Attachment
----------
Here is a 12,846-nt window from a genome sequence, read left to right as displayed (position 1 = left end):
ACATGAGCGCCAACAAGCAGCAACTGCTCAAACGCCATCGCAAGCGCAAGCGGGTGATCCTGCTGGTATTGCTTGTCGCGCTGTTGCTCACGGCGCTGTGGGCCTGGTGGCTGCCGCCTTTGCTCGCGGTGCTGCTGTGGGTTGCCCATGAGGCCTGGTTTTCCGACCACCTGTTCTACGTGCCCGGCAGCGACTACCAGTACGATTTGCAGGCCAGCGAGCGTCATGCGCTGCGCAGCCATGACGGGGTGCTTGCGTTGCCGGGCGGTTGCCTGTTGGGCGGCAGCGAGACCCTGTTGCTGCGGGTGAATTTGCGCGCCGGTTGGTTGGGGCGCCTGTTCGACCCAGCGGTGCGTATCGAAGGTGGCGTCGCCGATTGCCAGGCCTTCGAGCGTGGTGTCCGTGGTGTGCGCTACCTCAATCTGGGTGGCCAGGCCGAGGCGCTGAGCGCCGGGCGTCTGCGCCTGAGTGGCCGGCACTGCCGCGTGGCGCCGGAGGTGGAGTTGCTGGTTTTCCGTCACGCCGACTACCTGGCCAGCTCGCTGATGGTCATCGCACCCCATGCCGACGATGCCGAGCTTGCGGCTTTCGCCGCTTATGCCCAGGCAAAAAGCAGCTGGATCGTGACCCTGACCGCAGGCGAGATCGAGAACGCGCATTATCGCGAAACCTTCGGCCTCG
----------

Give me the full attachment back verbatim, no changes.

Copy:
Here is a 12,846-nt window from a genome sequence, read left to right as displayed (position 1 = left end):
ACATGAGCGCCAACAAGCAGCAACTGCTCAAACGCCATCGCAAGCGCAAGCGGGTGATCCTGCTGGTATTGCTTGTCGCGCTGTTGCTCACGGCGCTGTGGGCCTGGTGGCTGCCGCCTTTGCTCGCGGTGCTGCTGTGGGTTGCCCATGAGGCCTGGTTTTCCGACCACCTGTTCTACGTGCCCGGCAGCGACTACCAGTACGATTTGCAGGCCAGCGAGCGTCATGCGCTGCGCAGCCATGACGGGGTGCTTGCGTTGCCGGGCGGTTGCCTGTTGGGCGGCAGCGAGACCCTGTTGCTGCGGGTGAATTTGCGCGCCGGTTGGTTGGGGCGCCTGTTCGACCCAGCGGTGCGTATCGAAGGTGGCGTCGCCGATTGCCAGGCCTTCGAGCGTGGTGTCCGTGGTGTGCGCTACCTCAATCTGGGTGGCCAGGCCGAGGCGCTGAGCGCCGGGCGTCTGCGCCTGAGTGGCCGGCACTGCCGCGTGGCGCCGGAGGTGGAGTTGCTGGTTTTCCGTCACGCCGACTACCTGGCCAGCTCGCTGATGGTCATCGCACCCCATGCCGACGATGCCGAGCTTGCGGCTTTCGCCGCTTATGCCCAGGCAAAAAGCAGCTGGATCGTGACCCTGACCGCAGGCGAGATCGAGAACGCGCATTATCGCGAAACCTTCGGCCTCG